Dré: Beefs. Well as I said some folks were just salty, and they would just call the Source offices to address their dissatisfaction with my illustration. In the early days, I remember coming up to the office and one month being told that Professor X wasn’t happy with my illustration, and then another month being told that DJ Quik wasn’t pleased either and that I was warned not to ever go to California. Most of the time being young and from Brooklyn, I would just tell them to give whomever my number and I’d just address it with them one-on-one, head on. I did that with the Professor X situation ‘cause living in Flatbush, I’d bump into members of Blackwatch on the regular. No need to always have to check my back on the daily so I had a conversation with the Professor. He felt that through the illustration that I had crafted that I was trying to tell him that he talked to much or that he should shut up! I told him ‘nah, I was just showing the obvious… that you wear a lot of beads.’ Silence on the other end of the phone for some seconds and then laughter. After that convo we were cool afterwords for years until he sadly passed away.


(Andre Leroy Davis)

Blavity: The end of the Source, as we knew it, marked the end of an era for hip hop. Was it the end for “Last Word,” too?                                                                             

Dré: Well as far as I know the Source is still around. I think they publish 1 [print] issue a year, but are living and breathing somewhere online. I exited stage left from the Source in December of 2006 and my last original “The Last Word” appeared in the January 2007 issue. Today via reruns and new work that I create, “The Last Word” is still living, breathing and as legendary as ever.

Blavity: What is your absolute favorite piece?

Dré: I don’t think I have a forever, “favorite piece.” Like, I don’t have a favorite song. It depends on when you ask me, how I’m feeling and if I’ve looked at some of my work lately -- while taking a trip down memory lane. Right now, at this very second, two images come to mind: The classic KRS1/PM Dawn piece and the first Biggie piece that I created, “Who Da Fu*k is This.”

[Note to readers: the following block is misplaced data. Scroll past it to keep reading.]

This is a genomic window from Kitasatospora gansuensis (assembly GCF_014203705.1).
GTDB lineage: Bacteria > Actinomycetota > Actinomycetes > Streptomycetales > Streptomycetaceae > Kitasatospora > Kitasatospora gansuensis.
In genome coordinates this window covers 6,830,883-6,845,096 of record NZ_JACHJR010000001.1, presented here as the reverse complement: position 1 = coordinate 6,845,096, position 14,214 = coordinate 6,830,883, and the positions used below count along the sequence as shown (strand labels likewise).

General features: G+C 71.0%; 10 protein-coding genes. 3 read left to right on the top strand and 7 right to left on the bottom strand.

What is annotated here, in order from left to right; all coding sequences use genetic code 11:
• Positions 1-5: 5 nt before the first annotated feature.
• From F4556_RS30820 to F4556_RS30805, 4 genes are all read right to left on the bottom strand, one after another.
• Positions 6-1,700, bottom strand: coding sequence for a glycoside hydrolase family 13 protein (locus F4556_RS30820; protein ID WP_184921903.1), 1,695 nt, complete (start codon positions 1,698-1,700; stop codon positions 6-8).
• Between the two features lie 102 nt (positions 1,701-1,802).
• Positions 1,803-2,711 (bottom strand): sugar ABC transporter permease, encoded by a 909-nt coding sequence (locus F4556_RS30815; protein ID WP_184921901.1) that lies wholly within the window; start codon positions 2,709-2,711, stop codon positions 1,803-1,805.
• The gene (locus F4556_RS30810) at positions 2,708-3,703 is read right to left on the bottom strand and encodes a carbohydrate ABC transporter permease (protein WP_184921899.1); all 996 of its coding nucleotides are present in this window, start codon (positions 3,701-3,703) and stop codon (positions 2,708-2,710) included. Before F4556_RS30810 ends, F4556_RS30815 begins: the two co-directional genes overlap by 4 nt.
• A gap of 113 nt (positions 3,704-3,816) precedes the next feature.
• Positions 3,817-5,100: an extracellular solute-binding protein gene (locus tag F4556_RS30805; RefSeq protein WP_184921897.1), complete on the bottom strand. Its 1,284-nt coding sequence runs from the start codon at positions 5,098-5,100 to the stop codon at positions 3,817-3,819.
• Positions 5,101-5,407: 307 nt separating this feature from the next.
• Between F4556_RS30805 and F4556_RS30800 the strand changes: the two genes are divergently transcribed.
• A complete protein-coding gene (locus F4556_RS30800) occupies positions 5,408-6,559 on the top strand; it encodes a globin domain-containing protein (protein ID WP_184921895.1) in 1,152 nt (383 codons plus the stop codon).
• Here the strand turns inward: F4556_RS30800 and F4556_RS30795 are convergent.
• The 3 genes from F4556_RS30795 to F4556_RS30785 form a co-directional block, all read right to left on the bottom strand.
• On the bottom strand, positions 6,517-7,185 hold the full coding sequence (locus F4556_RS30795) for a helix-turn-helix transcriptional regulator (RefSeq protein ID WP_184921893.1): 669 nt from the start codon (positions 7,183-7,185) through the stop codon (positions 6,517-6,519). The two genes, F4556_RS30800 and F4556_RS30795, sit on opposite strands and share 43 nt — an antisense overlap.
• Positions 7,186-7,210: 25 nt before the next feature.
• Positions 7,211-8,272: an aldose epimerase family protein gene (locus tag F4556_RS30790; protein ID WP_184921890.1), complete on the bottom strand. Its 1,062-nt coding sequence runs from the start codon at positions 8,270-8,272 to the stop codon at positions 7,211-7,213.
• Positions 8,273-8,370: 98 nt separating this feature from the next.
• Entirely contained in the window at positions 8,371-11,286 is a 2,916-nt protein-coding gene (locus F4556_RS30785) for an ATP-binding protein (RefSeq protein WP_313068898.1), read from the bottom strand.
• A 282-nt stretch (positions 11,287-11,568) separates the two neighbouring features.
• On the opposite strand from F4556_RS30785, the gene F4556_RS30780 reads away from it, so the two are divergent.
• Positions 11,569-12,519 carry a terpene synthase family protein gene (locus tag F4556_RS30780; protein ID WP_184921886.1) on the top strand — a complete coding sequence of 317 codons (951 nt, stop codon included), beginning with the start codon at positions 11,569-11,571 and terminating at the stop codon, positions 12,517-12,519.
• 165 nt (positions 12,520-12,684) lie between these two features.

(Andre Leroy Davis)

(Andre Leroy Davis)

Blavity: How many “Last Word” pieces have you completed?

Dré: From the Sept. 1990 issue of the Source to the Jan. 2007 issue, I wrote and illustrated close to 200 pieces. After leaving the Source in 2007, I took a creative break, but in 2012, I started writing and illustrating “The Last Word” once again. This time completely on my own terms, self syndicated while drawing whenever and whatever I want and since then I’ve written and illustrated over 50 original pieces.

Blavity: Have you sold any?

Dré: No, I own all of the original artwork that I created for the Source. I do sell and have sold more than a few prints of my work.


(Andre Leroy Davis)

Blavity: What are you doing these days?

I’m still drawing, creating, lampooning and visually speaking on the world of Hip-Hop and politics. I was commisioned to create 3 variant comic book covers for Marvel which are out in the universe and I am currently a teacher and the head of the art department at a High School in Brownsville Brooklyn.

Blavity: When’s your next show?

Dré: I’m always doing something or appearing somewhere lately. You can find me at a Con or a Black Comic festival. I’ll be in D.C. at Tee-Con and then in Philly at East Coast Black Age of Comic Convention (ECBACC) in May. I just had a show opening last night at the Stay Up Gallery in Manhattan. It’s a collaboration with fellow Source art alumni Tramp artist of A View from Da Underground. Later this month, I’ll have six pieces hanging in a show at The Fullerton Center in California.

Blavity: If you could imagine a piece tied to the current news cycle who or what situation would it be?

Dre: Over the last 2 years with the current president, “The Last Words” that I have created have provided political commentary and in your face views on my take of the madness that is Trump. I believe that when you have a platform to say something, especially within the current climate, you’d be a fool not to do so. I believe that I have executed them with deadly precision.


(Andre Leroy Davis)

You can peep Davis’ extensive catalogue and purchase work below:

Andreleroydavis.com
The Source Magazine's The Last Word
17: The Revolution Will Be Visualized 

Now, check these out:

Viral Painter Alim Smith Directs His Visual Talents To Create A Stunning Portrait Of Nipsey Hussle

13 Incredible Black Artists, Past And Present, Everybody Should Know

How Photographer Kwame Brathwaite Made 'Black Is Beautiful' A Powerful Visual Movement


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Ida Harris is a current News Editor for Blavity. She is a native New Yorker, sowing seeds in Atlanta. She is savvy with standard English, but poetic with Black Vernacular. She's been known to f*ck up some Oxford commas. When she is not reciting Trap music quotables, she’s writing for The Root, Elle, USA TODAY, DAME magazine and MyBrownBaby. Follow her Twitter, Instagram, and Word2MUVA column.